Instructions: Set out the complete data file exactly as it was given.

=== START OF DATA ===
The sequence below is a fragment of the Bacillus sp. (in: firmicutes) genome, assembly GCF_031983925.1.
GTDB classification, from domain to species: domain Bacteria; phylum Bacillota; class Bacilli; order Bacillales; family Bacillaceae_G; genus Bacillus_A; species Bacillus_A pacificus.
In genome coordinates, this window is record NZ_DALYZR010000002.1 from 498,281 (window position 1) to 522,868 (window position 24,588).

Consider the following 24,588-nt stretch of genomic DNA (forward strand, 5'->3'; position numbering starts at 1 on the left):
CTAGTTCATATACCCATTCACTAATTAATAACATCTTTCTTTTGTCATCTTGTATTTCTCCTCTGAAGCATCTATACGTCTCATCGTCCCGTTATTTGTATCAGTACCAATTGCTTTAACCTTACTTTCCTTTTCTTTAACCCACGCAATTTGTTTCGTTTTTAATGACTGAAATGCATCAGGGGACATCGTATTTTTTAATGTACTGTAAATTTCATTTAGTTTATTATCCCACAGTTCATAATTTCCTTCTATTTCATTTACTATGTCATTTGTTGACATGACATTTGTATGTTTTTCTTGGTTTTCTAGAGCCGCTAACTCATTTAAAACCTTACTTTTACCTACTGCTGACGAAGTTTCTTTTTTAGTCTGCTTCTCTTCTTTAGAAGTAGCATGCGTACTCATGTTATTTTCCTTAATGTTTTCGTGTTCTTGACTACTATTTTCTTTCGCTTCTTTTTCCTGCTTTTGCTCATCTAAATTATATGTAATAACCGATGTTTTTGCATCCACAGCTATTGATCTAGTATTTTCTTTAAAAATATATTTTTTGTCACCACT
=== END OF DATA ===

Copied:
The sequence below is a fragment of the Bacillus sp. (in: firmicutes) genome, assembly GCF_031983925.1.
GTDB classification, from domain to species: domain Bacteria; phylum Bacillota; class Bacilli; order Bacillales; family Bacillaceae_G; genus Bacillus_A; species Bacillus_A pacificus.
In genome coordinates, this window is record NZ_DALYZR010000002.1 from 498,281 (window position 1) to 522,868 (window position 24,588).

Consider the following 24,588-nt stretch of genomic DNA (forward strand, 5'->3'; position numbering starts at 1 on the left):
CTAGTTCATATACCCATTCACTAATTAATAACATCTTTCTTTTGTCATCTTGTATTTCTCCTCTGAAGCATCTATACGTCTCATCGTCCCGTTATTTGTATCAGTACCAATTGCTTTAACCTTACTTTCCTTTTCTTTAACCCACGCAATTTGTTTCGTTTTTAATGACTGAAATGCATCAGGGGACATCGTATTTTTTAATGTACTGTAAATTTCATTTAGTTTATTATCCCACAGTTCATAATTTCCTTCTATTTCATTTACTATGTCATTTGTTGACATGACATTTGTATGTTTTTCTTGGTTTTCTAGAGCCGCTAACTCATTTAAAACCTTACTTTTACCTACTGCTGACGAAGTTTCTTTTTTAGTCTGCTTCTCTTCTTTAGAAGTAGCATGCGTACTCATGTTATTTTCCTTAATGTTTTCGTGTTCTTGACTACTATTTTCTTTCGCTTCTTTTTCCTGCTTTTGCTCATCTAAATTATATGTAATAACCGATGTTTTTGCATCCACAGCTATTGATCTAGTATTTTCTTTAAAAATATATTTTTTGTCACCACT